Wear What You Like to Work

What to wear? Pin stripes or polka dots? Patent leather or canvas?

Back in the 80s, the art of atiring for business was elevated to giddy heights with the advent of power dressing. Big hair, big shoulders, cravat blouses, silk, polyester, crepe de chine substitutes and severely tailored suits for the men were the order of the day. A brick-sized mobile phone was the ultimate accessory. 

Then along came the internet and the Generation Xers who were driving it. The dot com boom saw sweatshirt and jean-sporting youngsters infiltrating the top echelons of business and blissfully ignoring the rules of business attire. The consequent bust saw a half-hearted comeback of the suit, but its stronghold on the the business world had taken a knock. 

So what now? Does appearance really matter anymore or are employers focussing solely on the talent and skills of would-be employees? 

When you turn up for an interview wearing a three-piece suit and find your interviewers wearing open-necked shirts and blue jeans, it can throw off your concentration, not to mention your expectations of how hiring managers are supposed to present themselves. 

That's precisely what happened to Rowan Tomkin last year when he applied for the job of manager of human resources with Vodafone New Zealand. Now he is enjoying a company policy that allows staff to wear what they want - including shorts and jandals. 

"The policy reflects what the company feels is important. It's part of our values of being yourself and expressing yourself as an individual," he says. 

"We simply just ask people to use their judgement in dressing themselves; if you are going to meet a client, dress appropriately; if you are spending the day at work, dress as you please. There are some shorts and jandals about, but not many." 

Another Vodafone employee, communications officer Leigh Owens, says: "It has been part of the culture from the word go. People are employed for who they are as individuals. We don't tell them how to dress." 

Owens says that the policy is one of the reasons that people enjoy working at Vodafone. 

"With a policy like this you don't have to put on a costume, either in how you dress or how you act." 

So how is the suit selling industry holding up under this onslaught of casual threads? David Eggleton, owner of Suits on Broadway in Newmarket and Leo O'Malleys in the city, says that suits have definitely become less popular over the past decade.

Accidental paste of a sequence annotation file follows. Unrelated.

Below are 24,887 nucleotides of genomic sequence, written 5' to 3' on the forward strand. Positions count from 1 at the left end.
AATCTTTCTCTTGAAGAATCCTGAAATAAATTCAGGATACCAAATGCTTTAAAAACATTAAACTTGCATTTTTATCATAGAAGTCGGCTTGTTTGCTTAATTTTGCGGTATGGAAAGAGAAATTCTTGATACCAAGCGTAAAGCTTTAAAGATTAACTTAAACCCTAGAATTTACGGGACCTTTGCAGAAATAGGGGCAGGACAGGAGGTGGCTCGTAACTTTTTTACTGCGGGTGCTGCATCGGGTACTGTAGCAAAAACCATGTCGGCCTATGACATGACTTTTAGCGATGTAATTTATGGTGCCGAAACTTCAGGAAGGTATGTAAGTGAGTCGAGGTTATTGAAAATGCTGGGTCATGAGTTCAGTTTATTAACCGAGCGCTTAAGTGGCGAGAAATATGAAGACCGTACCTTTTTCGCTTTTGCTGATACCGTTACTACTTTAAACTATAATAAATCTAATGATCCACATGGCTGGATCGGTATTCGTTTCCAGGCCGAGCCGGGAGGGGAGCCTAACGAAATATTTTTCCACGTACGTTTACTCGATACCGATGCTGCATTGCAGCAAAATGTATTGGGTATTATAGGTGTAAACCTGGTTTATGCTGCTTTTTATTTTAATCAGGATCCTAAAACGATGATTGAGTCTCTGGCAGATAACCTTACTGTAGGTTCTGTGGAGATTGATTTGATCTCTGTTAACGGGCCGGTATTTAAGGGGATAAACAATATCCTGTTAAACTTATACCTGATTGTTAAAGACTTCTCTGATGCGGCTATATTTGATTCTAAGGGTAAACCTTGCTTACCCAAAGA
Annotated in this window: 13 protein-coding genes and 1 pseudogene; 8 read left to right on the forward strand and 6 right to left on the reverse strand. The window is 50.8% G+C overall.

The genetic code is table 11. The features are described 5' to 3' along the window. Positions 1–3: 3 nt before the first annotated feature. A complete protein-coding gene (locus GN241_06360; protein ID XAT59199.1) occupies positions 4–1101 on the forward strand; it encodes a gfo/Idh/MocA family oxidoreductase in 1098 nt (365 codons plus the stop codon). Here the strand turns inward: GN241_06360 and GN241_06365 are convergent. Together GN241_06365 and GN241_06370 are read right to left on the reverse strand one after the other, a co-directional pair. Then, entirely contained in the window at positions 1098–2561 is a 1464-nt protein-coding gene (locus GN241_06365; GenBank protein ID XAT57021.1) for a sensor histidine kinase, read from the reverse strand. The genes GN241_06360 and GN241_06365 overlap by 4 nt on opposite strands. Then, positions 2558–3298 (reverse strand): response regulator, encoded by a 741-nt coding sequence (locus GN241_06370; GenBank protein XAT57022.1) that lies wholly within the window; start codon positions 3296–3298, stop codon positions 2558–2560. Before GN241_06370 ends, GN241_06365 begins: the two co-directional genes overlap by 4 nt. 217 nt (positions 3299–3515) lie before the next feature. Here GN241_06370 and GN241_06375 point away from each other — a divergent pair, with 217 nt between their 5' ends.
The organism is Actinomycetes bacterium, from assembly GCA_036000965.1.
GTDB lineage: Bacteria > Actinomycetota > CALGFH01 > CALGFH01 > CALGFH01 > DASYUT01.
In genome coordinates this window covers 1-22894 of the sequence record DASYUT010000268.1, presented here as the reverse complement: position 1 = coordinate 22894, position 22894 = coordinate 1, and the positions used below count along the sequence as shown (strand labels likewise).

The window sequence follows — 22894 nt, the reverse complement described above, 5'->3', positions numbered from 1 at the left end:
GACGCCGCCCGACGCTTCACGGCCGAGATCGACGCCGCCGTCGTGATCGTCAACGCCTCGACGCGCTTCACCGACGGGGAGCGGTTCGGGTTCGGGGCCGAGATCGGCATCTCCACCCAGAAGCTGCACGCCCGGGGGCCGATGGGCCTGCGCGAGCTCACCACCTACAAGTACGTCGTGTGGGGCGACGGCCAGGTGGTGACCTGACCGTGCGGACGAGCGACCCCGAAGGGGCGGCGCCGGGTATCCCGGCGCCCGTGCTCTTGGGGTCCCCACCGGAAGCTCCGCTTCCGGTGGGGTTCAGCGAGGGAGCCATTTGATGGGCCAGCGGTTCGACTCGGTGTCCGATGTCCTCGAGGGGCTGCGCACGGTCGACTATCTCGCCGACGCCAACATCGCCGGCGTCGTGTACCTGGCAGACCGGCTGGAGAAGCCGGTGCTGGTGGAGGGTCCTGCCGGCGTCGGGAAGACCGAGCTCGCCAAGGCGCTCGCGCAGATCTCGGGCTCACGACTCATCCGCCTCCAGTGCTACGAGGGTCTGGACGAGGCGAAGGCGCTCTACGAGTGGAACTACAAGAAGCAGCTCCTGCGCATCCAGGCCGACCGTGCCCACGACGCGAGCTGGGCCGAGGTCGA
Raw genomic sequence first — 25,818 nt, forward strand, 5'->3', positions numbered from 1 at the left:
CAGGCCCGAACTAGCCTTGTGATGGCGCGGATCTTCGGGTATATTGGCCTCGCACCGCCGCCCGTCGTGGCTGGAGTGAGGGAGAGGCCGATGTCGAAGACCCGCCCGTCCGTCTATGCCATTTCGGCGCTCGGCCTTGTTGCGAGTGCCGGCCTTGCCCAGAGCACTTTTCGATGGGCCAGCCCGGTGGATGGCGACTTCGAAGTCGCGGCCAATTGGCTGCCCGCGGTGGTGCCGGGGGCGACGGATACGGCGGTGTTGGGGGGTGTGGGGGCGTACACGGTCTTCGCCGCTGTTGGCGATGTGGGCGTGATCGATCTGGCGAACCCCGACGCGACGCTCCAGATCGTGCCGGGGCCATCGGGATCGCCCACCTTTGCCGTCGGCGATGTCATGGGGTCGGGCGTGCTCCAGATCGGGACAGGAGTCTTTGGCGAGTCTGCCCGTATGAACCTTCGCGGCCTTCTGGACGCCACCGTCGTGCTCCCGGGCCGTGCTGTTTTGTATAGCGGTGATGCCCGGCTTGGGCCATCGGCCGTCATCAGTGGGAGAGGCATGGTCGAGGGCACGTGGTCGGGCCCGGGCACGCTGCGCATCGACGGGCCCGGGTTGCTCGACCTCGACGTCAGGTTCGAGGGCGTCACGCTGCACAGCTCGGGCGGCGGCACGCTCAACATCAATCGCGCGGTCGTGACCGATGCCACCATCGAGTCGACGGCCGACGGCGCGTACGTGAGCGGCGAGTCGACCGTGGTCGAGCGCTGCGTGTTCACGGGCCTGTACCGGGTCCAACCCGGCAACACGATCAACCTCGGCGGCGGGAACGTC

Joe Macky of Cambridge Clothing says clothing is becoming less formal. 

"Within that trend, however, there are bumps and hollows and suits are popular at present." 

Macky believes that the current demand is generated by baby boomers and young people new to the workforce who are keen to make an impression. 

"If you are in a role where you either have to present yourself or an idea, what determines whether your attire is appropriate is your audience. It is a matter of whether you will be perceived as being credible or not." 

Susan Axford, owner of Your Style image consultancy, also believes that formal business wear still has its place in the office, but practicality may also have something to do with power dressing not making a comeback. 

"Part of the change to a more casual style is due to the climate here in New Zealand and just wearing what is practical. But it really depends on office culture," says Axford. 

"It really depends on the industry you are in. For example, most people in the legal profession still wear suits. It is still very much expected of them. When you go to see your lawyer or accountant and you are paying them huge amounts an hour, you expect them to look professional." 

Axford says that written company dress codes are rare, but are a good idea. 

"The dress codes in most offices are unwritten, but it makes it much easier for staff if they know the dress code. There is nothing worse than dressing incorrectly when you arrive for work on the first day." 

Axford says that the 'dress down era' caused a lot of confusion in the workplace. "People found that they had to have three extra changes of clothes and more for the weekend and it became expensive." 

Is their less imagination required in wearing a suit? "Not at all. There is still plenty of room for showing your personality with a suit. Different suit patterns, shirt colours and patterns and ties can all be mixed and matched for individuality." 

Axford also believes that women's clothing has undergone positive changes since the power suits of the 80s. 

"Women want less structure in their clothing such as the shoulder pads that used to be worn. The women do not want to seem so unapproachable. Jackets are still very popular amongst my clients, however." 

Whangarei fashion designer Sarah Hewlett is pleased to see the relaxing of strict clothing mores in the business world. "I think that people should be able to wear what they like in order to better express their personality. It depends on what company you work for or what industry you're in, but if people are being recognised for what they do rather than what they wear, that's great."

 James Russell, NZ Herald

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